Posts Tagged 'student trauma'

The importance of self-care 

For teachers, who are directly exposed to a large number of young people with trauma in their work, a secondary type of trauma, known as vicarious trauma, is a big risk. —Emelina Minero

Self care is an important topic at this time of year as people make New Year’s Resolutions or set annual goals.

Emelina Minero underscores the importance of self care in “When Students Are Traumatized, Teachers Are Too.”

Minero explains the link between student trauma and teacher stress this way:

“Data shows that more than half of all U.S. children have experienced some kind of trauma in the form of abuse, neglect, violence, or challenging household circumstances—and 35 percent of children have experienced more than one type of traumatic event, according to the Centers for Disease Control and Prevention (CDC). These adverse childhood experiences (ACEs) can have impacts that extend far beyond childhood, including higher risks for alcoholism, liver disease, suicide, and other health problems later in life….

“For teachers, who are directly exposed to a large number of young people with trauma in their work, a secondary type of trauma, known as vicarious trauma, is a big risk. Sometimes called the “cost of caring,” vicarious trauma can result from “hearing [people’s] trauma stories and becom[ing] witnesses to the pain, fear, and terror that trauma survivors have endured,” according to the American Counseling Association.”

Minero offers several strategies teachers and administrators can use to address vicarious trauma:

Talking it out with colleagues, a life partner, therapists, and/or colleagues.

Building coping strategies to manage emotions (visualizing a calming place) and to identify and deal with more stressful times of the day.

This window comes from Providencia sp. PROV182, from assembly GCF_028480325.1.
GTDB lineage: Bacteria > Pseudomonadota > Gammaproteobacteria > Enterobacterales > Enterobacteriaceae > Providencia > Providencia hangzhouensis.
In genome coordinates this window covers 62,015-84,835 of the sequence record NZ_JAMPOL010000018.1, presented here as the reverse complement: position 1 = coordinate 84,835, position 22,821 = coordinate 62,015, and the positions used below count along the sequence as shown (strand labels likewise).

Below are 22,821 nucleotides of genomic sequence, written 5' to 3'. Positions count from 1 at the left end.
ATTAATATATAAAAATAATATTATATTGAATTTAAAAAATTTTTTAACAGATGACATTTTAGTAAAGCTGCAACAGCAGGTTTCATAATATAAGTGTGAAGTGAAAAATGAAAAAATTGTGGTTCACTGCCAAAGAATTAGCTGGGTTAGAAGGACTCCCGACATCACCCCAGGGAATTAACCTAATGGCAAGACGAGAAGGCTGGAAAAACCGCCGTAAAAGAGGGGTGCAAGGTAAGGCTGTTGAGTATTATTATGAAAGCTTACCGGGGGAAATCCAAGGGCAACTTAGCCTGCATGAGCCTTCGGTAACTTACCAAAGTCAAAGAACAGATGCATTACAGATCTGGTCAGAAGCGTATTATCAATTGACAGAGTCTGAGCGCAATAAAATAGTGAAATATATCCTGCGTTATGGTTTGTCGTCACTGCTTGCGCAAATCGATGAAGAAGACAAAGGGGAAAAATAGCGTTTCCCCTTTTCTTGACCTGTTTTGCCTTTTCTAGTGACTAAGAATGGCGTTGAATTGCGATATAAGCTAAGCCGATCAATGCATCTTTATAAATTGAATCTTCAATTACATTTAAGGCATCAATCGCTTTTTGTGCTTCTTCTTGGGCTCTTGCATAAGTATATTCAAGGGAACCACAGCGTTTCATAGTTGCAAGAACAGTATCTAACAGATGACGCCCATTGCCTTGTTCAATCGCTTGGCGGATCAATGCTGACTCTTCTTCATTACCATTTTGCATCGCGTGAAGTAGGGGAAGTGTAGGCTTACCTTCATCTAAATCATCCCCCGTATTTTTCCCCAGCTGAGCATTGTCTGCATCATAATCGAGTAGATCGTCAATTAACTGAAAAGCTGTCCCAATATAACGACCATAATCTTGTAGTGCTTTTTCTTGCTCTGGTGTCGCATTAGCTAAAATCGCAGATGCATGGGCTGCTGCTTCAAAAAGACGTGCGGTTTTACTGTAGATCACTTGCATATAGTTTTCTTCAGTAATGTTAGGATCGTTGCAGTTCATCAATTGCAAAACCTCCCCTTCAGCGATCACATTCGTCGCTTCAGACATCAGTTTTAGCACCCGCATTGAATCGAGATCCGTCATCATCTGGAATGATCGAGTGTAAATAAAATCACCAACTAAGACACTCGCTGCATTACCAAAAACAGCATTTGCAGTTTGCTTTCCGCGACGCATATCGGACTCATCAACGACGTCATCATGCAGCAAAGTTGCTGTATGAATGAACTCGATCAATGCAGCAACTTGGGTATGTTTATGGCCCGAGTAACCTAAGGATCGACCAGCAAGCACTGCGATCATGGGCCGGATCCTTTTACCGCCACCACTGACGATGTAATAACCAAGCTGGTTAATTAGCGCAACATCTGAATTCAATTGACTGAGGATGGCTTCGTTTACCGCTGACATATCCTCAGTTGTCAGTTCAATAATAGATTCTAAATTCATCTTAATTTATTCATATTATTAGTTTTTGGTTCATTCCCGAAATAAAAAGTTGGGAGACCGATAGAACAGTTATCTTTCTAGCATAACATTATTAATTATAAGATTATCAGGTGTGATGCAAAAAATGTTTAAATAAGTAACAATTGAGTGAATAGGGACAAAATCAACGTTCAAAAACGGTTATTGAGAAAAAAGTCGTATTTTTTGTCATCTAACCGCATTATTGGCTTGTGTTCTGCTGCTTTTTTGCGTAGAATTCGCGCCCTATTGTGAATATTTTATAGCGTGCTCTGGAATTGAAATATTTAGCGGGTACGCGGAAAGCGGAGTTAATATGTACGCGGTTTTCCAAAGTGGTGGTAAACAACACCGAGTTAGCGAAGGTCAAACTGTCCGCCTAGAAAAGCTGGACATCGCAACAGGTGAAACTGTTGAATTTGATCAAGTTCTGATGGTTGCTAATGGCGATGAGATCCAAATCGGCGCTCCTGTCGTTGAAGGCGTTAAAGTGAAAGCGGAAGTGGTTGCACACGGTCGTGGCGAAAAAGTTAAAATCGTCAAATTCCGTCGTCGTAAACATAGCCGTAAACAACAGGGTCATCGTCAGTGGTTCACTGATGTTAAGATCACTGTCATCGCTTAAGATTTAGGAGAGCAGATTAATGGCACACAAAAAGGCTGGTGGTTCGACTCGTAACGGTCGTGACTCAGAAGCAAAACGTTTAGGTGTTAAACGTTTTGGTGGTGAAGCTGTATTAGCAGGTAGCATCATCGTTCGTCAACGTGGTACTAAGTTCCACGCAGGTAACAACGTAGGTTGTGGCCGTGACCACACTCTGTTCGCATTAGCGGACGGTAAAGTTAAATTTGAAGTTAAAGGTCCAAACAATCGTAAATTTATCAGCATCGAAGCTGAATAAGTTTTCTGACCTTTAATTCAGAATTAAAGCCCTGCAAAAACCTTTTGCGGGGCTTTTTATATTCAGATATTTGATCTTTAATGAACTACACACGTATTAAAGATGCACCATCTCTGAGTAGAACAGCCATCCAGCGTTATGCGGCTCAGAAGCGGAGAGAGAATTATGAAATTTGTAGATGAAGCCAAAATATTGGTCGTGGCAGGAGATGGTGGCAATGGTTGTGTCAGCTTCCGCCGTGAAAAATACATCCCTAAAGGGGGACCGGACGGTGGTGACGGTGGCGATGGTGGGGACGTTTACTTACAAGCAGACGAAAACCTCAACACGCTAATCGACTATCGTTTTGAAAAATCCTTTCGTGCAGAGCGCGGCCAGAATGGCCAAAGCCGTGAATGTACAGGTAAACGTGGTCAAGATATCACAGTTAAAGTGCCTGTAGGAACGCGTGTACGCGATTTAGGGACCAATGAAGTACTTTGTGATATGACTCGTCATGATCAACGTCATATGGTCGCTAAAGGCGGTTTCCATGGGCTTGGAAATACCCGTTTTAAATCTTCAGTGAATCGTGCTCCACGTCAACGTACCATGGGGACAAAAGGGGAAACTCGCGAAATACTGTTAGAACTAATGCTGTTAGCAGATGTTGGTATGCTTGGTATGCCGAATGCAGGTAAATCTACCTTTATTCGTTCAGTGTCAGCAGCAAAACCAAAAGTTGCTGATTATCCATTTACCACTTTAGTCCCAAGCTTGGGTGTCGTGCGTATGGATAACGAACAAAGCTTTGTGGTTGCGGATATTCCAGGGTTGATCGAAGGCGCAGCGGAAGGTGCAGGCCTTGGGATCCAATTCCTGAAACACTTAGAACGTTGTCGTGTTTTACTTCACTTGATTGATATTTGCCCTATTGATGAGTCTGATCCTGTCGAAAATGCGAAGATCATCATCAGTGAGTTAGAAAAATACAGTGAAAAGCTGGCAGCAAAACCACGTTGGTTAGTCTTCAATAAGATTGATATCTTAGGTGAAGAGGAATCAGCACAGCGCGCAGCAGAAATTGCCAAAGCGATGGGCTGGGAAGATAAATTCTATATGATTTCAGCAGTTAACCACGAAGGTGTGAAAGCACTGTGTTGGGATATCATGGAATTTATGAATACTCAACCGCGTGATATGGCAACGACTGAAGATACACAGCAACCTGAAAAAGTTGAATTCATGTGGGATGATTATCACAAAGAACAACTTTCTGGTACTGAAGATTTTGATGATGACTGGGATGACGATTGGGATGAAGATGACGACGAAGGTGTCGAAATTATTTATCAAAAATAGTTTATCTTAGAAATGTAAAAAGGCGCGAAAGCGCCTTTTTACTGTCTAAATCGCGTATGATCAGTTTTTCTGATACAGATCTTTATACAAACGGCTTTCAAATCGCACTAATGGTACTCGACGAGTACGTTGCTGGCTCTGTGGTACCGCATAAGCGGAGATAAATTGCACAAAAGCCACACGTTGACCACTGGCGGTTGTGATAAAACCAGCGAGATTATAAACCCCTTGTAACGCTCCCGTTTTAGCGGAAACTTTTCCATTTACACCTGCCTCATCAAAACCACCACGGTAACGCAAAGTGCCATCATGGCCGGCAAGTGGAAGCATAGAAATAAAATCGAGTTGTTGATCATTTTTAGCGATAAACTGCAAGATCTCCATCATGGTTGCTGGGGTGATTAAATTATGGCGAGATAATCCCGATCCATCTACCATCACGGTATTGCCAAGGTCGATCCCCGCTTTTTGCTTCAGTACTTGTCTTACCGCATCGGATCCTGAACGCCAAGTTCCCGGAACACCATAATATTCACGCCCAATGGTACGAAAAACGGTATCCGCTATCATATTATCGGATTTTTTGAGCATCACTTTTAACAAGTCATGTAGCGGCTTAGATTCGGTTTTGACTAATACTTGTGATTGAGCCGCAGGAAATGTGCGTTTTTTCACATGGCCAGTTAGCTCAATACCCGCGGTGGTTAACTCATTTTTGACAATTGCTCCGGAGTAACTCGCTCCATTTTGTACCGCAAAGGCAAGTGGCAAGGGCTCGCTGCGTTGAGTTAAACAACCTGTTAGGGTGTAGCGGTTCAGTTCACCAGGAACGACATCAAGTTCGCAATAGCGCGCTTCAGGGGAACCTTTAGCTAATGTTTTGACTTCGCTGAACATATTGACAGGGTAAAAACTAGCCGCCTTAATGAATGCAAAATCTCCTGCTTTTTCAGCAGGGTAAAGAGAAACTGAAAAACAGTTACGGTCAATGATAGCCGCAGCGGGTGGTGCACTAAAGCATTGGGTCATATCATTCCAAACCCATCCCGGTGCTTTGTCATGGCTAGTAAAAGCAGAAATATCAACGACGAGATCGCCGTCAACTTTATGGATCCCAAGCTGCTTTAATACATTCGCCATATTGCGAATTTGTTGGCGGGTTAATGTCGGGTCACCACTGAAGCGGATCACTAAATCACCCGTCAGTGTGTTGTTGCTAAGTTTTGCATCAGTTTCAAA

Establishing coming home rituals such as turning off work phones or creating a to-do list for the next day before leaving work that provide clear boundaries between work and home life.

Minero’s suggestions promote self-care, an essential but often overlooked aspect of both physical and emotional well-being.

Three thoughts about self-care:

1. Self-care is not selfish. We cannot offer care to others if we don’t first care for ourselves.

2. Unless self-care is a routine and habitual part of our days it will quickly recede into the background when it is most needed.

3. To establish such routines and habits, it is helpful to view self-care as a promise to ourselves that assumes the same importance as promises we make to others.

What forms of self-care are most important to you, and how do you ensure that you engage in those practices on a regular basis?


Enter your email address to subscribe to this blog and receive notifications of new posts by email.

Join 4,783 other followers

Archives

Categories

Recent Twitter Posts